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Writers Write, Right?


That being the case, then I have not been a writer these past couple of months.

The last time I posted, I was taking an online course to start and finish an RPG product in 30 days. Well, those thirty days came and went, and I failed to meet my goal. The product I had started on was to be a series of loosely connected encounters using the Honor + Intrigue system by Basic Action Games. What I had neglected to realize was I have never written adventures for someone else to run and what I came up with was, basically, garbage. I have run adventures for years and run several that my players talk about even today, but jotting notes for something I have in mind and trying to set things out for another person to run are two different skill sets.

The instructor looked over what I had written at that point (the middle of October and half way through the course) and suggested since I was attempting two hurdles at once—first-time adventure writing and the 30-day course—that I take a break from the class and bone up on my adventure writing skills then return when I felt ready. My slot would be still be open. I thanked him and spent the next two weeks scouring the house for “canned adventure” modules as well as picking up a few on clearance at my local game store.

I’ve read adventure modules before—I would never attempt something I had no knowledge of going into—and generally preferred coming up with my own material. Most adventures I’d read in the past have a linear, railroading, quality to them, and I wanted to avoid that in my own writing. Unfortunately, what I came up with for the RPG course was both railroading and written “fluff” first, descriptive but very limiting in what the Game Master could do. I spent a couple of weeks writing an adventure and hated the work, both the writing and the process.1

By the middle of November, I decided to take a break. I seldom do much writing during the holidays anyway and felt a need to clear my head. I helped the kids out with projects at school. We played video games. The kids decorated the house for Christmas. I avoided writing. And typically in the past whenever I stopped writing for more than a couple of weeks, my subconscious would nag me back to the keyboard or at least put pen to paper.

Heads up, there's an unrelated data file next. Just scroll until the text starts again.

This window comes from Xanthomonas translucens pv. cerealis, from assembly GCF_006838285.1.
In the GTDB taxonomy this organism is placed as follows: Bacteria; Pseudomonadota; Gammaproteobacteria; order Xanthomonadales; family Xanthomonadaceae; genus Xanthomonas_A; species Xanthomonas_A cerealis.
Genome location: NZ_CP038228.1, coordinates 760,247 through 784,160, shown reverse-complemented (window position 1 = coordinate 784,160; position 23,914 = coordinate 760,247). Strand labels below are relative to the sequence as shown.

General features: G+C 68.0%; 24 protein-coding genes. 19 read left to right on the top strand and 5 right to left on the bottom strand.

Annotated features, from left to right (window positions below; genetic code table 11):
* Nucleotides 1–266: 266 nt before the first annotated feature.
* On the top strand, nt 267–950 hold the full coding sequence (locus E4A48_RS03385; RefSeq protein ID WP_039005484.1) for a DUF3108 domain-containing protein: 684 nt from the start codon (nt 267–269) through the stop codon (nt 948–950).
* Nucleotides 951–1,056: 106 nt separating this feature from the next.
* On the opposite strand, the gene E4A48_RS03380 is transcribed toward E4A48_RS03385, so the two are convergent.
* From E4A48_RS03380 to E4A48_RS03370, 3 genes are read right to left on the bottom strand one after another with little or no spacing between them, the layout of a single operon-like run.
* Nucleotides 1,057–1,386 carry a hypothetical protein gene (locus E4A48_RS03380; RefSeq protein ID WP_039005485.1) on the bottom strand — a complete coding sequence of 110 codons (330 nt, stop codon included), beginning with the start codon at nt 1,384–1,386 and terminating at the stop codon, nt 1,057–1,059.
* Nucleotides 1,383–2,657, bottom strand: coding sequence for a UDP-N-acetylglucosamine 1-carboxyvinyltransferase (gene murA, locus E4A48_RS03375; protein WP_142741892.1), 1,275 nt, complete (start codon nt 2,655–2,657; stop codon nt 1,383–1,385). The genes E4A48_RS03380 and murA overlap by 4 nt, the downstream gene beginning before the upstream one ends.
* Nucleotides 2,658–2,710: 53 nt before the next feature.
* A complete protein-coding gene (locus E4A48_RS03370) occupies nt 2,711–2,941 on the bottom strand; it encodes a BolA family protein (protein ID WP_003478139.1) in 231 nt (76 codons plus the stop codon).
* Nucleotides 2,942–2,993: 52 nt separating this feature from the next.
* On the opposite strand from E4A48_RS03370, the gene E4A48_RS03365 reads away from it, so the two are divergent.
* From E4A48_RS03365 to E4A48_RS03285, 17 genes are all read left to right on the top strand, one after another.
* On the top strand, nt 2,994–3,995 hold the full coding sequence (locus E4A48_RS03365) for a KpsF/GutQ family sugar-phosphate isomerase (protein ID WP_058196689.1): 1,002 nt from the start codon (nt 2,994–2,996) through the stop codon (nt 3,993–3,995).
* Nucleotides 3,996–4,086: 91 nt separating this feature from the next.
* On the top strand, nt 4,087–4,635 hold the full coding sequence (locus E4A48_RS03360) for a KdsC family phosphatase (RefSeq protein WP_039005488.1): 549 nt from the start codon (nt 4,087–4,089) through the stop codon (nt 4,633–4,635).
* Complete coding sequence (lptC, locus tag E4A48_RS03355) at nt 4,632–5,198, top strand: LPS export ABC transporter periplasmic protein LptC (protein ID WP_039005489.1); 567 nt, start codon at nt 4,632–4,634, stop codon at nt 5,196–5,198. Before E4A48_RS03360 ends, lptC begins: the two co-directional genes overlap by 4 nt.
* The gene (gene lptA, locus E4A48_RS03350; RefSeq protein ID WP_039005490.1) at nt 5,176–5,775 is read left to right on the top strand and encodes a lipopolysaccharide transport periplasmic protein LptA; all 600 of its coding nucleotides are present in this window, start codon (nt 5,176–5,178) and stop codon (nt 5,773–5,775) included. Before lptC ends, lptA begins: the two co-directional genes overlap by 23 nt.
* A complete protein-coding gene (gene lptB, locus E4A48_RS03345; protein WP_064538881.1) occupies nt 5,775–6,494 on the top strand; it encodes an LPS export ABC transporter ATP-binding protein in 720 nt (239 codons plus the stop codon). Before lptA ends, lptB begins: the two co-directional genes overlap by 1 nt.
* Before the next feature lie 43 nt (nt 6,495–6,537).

This time, nothing.

OK, I’ll admit that on December 31, 2013, I sat down at the keyboard and planned to write an end-of-year blog post but five words into it I thought, “Forget it,” and shut down the computer. Then, two nights ago, I woke up with that animal part of my back brain telling me to start writing again.

Now I just need to figure out what project to begin (again).

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1I’m unsure if the distaste came from the actual writing or my current role-play funk. One reason for jumping into the RPG course was to shake myself from that state of mind, but it persists.

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2 responses »

  1. Writing adventures for yourself is fun. Writing adventures for others is work. That was my experience. I give you a lot of credit for even trying.

    Reply

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